While it is a nice concept to think that the recommendations included on a bag of thinset mortar or container of adhesive are accurate in regards to the square footage per container, the reality is that those numbers are estimations, not fact. Given the intricacies of tile installations, there are several variables that can alter the thickness and thus the amount of tile adhesive per square meter.
Notch of the Trowel
When you read the back of a container of tile adhesive you will see estimations given by the manufacturer in regards to how much coverage you will get with that particular container using various sizes of trowels. The trowel is the primary determining factor in how much adhesive per square meter is used. However, these estimations are only accurate if every element of the installation is perfect. If there is one thing that is true in home construction, it is that nothing is every perfect.
Floor Versus Wall
Because wall tile installs differently than floor tile, even though you might have a rough idea how much adhesive you need based on the size of your notched trowel you will sometimes need more mud on wall installations than on floors. This is to help the tiles with gravity. For example, with walls you sometimes want to skim coat the wall as well as the backs of each individual tile before installing, which will use up more adhesive.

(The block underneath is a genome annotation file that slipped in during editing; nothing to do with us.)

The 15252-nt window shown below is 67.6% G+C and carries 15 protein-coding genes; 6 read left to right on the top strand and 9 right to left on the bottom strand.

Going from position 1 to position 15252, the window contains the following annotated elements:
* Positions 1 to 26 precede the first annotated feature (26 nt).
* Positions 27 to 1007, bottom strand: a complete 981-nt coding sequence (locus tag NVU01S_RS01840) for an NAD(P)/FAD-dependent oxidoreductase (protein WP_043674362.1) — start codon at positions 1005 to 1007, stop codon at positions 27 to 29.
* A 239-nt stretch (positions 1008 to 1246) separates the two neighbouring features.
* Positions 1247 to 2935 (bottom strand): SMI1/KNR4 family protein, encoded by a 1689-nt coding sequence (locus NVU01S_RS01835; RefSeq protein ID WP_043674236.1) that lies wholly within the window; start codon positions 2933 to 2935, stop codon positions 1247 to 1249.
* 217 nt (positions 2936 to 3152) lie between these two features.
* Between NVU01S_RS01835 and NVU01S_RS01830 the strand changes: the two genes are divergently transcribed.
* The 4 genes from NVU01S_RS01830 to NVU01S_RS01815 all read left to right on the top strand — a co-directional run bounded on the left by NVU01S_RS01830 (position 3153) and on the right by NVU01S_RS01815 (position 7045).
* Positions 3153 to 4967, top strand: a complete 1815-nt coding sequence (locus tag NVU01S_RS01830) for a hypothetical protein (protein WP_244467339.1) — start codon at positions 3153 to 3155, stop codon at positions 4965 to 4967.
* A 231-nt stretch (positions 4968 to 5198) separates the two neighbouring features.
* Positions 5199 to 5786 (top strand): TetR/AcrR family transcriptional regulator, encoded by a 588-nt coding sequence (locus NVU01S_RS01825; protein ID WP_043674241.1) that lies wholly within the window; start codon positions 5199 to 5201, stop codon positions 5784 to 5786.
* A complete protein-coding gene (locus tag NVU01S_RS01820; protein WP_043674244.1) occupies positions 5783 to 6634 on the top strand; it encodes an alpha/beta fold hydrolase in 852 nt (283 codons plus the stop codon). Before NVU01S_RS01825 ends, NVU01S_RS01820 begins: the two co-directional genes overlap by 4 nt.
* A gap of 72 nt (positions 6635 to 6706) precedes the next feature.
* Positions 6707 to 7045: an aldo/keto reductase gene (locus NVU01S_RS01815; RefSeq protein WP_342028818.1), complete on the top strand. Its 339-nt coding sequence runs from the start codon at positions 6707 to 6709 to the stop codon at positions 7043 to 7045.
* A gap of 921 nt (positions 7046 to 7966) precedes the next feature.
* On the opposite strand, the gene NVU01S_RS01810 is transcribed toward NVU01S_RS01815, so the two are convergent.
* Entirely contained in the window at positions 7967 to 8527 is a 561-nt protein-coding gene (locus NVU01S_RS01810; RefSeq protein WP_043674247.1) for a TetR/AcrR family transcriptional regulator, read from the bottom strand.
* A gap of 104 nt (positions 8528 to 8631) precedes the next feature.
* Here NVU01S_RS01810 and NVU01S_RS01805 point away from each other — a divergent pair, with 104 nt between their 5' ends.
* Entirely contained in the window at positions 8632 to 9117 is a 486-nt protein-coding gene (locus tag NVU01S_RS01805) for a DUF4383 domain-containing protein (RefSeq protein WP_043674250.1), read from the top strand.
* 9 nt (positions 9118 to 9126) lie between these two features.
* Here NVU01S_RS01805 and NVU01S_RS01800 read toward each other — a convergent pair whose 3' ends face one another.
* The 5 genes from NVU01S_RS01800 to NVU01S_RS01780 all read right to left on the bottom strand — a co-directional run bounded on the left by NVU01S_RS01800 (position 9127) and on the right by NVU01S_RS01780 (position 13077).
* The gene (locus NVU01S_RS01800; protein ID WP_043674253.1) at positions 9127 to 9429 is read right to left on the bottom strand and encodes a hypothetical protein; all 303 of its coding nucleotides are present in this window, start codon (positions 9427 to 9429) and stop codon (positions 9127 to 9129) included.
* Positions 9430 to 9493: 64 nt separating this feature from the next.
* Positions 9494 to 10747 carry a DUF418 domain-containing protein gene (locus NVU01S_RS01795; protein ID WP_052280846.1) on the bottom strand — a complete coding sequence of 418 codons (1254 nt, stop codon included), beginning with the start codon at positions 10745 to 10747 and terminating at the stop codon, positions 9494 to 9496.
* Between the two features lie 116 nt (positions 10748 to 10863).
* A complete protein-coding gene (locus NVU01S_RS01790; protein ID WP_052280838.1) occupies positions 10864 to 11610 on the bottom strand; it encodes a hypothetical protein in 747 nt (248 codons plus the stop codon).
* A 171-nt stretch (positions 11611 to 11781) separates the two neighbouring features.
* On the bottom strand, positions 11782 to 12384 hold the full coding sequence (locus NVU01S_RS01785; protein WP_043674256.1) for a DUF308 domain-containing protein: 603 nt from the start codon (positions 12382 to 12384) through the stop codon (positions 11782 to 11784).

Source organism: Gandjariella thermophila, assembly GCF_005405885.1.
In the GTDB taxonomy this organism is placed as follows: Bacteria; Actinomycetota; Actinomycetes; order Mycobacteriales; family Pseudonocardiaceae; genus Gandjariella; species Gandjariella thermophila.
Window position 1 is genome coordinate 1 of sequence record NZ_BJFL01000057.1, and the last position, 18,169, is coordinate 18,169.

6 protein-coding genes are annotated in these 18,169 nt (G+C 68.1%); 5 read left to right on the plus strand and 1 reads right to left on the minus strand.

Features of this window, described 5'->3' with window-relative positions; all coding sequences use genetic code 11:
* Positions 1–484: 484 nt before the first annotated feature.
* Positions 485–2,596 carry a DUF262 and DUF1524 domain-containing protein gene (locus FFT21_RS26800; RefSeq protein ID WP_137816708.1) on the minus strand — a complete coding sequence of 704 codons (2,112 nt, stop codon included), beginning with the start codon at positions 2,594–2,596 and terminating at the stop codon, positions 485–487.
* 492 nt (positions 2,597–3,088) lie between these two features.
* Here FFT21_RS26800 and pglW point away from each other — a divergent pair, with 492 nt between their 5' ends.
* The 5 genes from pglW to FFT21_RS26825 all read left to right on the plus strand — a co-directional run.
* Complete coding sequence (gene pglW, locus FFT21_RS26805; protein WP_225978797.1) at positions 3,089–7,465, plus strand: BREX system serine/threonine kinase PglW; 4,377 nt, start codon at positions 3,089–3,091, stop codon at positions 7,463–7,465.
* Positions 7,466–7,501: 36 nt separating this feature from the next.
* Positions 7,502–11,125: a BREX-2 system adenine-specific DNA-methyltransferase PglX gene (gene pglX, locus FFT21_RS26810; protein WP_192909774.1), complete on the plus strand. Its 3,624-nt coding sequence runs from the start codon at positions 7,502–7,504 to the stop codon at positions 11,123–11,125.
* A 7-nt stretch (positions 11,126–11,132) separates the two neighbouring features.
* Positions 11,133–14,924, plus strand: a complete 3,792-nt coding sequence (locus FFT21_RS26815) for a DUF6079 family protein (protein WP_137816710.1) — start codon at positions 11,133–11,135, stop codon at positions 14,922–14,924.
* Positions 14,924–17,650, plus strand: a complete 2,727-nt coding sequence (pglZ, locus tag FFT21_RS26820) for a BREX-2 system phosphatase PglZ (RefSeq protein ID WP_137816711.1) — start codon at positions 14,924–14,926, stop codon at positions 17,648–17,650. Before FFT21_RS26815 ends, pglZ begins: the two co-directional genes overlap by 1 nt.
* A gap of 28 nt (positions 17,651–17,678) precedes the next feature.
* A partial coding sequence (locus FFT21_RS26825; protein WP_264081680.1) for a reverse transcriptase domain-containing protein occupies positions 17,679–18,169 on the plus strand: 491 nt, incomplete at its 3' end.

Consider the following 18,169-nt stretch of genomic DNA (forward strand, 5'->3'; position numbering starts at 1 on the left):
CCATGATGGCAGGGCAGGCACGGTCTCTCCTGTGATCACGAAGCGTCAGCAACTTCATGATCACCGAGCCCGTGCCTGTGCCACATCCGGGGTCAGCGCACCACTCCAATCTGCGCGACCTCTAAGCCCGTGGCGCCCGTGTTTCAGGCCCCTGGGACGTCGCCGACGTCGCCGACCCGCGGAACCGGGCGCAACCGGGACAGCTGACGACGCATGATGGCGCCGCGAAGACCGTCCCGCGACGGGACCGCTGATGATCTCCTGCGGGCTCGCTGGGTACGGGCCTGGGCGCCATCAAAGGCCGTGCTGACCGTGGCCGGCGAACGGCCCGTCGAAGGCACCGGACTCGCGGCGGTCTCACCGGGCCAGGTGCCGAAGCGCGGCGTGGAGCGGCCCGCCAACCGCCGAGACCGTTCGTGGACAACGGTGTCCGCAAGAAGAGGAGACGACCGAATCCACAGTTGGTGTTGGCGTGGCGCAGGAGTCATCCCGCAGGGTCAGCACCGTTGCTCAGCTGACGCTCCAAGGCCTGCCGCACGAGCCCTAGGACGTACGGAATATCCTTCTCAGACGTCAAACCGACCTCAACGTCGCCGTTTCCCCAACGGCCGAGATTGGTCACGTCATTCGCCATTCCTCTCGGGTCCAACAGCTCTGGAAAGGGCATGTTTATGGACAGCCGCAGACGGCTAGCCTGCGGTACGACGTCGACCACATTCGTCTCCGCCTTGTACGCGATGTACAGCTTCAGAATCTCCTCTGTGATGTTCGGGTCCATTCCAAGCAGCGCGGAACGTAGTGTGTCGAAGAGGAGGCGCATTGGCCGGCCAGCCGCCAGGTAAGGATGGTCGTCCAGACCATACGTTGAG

Inconsistencies in the Surface
Back to the fact that no construction project is ever perfect, and the reality of construction inconsistencies. In the case of the installation surface, there are always issues such as low spots, high spots, walls that need to be built out for plumb and voids that need to be filled in. All of these areas require the use of additional adhesive. This is one of the reasons 15 to 20 percent extra material is always ordered when working on home improvement projects.
If you start working with rough stone you can throw out the recommendations on the adhesive container, because stones always require far more than what a notched trowel can provide. Instead, the adhesive needs to be applied based upon each individual piece of natural stone or rock, with between 1/2 inch and 3/4 inch joints left behind as well. Your best option in this case is to use a mortar calculator to try and estimate how much you might need.
Tim Anderson has been freelance writing since 2007. His has been published online through GTV Magazine, Home Anatomy, TravBuddy, MMO Hub, Killer Guides and the Delegate2 group. He spent more than 15 years as a third-generation tile and stone contractor before transitioning into freelance writing.